Women and Money: Why It's Important to Take Control of Your Finances

March 4, 2020 Carrie Schwab-Pomerantz
Themes of equality and opportunity during Women's History month reinforce the importance of financial independence.

Dear Readers,

As you may know, I'm a big champion of financial independence, and the month of March gives me a special opportunity to talk about the importance of women taking control of their finances. Why March? Two reasons.

First, the entire month is declared Women's History Month, this year honoring women who have fought and still fight for voter rights. Second, Tuesday, March 8th is designated International Women's Day. Both urge women to engage and work for a more equitable world, whether in politics, business, or personal relations.

I like the fact that these themes encourage women to be active and strong, and to use their talents to provide greater opportunities for everyone. And to me, one of the most effective means of doing that is through financial independence.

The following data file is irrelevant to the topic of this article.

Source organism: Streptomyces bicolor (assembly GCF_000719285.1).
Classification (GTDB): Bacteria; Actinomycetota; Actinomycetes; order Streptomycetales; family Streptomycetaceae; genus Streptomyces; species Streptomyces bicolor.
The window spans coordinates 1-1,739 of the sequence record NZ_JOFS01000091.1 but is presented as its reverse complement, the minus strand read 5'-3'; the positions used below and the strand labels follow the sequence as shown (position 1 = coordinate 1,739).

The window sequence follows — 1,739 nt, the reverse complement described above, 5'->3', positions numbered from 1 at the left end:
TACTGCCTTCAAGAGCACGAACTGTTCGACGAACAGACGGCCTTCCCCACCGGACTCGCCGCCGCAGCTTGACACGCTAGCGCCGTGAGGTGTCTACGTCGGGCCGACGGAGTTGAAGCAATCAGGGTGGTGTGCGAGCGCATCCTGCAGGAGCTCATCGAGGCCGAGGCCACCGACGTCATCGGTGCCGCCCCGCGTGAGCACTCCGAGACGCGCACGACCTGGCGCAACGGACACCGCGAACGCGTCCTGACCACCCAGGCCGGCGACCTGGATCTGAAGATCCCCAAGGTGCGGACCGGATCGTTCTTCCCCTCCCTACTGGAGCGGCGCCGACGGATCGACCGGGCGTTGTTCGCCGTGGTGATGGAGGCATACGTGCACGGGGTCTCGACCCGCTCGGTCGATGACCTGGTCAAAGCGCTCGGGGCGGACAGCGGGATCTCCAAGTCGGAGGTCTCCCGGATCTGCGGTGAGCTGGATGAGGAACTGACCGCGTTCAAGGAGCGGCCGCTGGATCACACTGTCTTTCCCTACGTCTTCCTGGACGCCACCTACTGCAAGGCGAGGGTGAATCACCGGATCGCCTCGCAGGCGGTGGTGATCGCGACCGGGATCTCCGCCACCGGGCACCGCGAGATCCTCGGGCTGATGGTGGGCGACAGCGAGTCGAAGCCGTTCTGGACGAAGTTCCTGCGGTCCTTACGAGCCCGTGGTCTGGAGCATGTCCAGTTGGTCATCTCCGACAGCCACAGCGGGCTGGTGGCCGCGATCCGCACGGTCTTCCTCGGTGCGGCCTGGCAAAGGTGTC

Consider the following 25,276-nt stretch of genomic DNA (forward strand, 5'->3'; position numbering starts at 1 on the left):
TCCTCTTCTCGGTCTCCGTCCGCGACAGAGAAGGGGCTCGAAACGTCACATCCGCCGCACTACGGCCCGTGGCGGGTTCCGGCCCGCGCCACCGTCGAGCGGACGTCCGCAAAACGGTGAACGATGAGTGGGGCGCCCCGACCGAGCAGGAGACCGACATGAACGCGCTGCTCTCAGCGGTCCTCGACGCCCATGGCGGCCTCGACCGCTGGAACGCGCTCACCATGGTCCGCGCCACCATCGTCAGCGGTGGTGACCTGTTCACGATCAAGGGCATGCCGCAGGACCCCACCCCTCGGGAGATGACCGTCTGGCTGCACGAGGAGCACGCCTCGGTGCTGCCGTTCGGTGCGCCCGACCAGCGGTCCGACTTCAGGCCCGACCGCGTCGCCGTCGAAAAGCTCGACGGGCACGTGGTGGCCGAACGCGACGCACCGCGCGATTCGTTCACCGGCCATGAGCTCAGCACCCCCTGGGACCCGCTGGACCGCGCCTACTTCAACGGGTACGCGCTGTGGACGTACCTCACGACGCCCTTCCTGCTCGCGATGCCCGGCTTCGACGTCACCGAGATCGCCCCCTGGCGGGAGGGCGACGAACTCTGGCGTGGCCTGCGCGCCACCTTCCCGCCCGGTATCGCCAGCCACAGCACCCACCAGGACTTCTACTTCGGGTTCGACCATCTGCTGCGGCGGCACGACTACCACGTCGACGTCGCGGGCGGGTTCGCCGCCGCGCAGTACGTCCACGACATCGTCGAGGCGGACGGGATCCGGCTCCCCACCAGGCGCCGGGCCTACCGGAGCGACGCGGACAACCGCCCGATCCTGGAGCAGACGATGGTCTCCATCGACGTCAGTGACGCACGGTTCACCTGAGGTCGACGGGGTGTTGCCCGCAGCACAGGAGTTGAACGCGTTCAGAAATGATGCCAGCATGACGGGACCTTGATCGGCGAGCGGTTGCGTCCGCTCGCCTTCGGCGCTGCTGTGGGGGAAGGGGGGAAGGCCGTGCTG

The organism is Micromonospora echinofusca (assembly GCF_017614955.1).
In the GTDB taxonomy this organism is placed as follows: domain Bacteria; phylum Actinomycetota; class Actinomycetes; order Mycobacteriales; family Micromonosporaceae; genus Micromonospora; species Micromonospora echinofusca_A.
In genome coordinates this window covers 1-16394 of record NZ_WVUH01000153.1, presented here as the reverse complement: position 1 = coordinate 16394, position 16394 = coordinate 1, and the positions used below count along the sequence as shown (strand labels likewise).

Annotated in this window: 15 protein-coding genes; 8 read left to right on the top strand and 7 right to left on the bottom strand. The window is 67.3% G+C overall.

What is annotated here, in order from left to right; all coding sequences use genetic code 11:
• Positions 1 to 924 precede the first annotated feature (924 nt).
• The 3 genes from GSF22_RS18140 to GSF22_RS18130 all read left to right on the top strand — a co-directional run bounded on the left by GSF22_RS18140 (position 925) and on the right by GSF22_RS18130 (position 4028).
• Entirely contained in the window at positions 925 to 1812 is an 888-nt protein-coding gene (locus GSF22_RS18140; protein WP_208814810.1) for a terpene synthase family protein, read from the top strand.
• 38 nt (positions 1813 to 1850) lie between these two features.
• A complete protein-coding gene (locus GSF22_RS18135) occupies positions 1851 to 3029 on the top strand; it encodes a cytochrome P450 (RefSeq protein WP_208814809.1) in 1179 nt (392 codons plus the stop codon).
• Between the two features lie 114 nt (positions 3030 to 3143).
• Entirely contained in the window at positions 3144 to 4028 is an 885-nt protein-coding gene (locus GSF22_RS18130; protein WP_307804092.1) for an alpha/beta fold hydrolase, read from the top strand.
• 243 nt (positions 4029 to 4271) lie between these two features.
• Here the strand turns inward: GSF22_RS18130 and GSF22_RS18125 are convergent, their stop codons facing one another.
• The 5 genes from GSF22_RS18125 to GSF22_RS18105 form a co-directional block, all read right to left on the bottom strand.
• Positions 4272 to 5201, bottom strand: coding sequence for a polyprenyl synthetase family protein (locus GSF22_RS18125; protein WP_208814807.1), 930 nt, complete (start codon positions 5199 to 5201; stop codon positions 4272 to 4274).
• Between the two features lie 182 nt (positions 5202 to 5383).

I believe that by taking control of their finances, everyone can be not only individually strong, but also strong partners and strong members of their communities. However, for women it's even more important. For us, financial independence is more than a matter of strength; it's a matter of necessity.

Take charge of your finances—take charge of your life

Statistically we live longer than men and earn less. According to a 2018 Bureau of Labor Statistics report, median weekly earnings for full-time salaried women are just 81 percent of what men earn. On top of that, we're often faced with discrimination in terms of wages and advancement opportunities. All of which means we have to work harder, save more, and be our own advocates.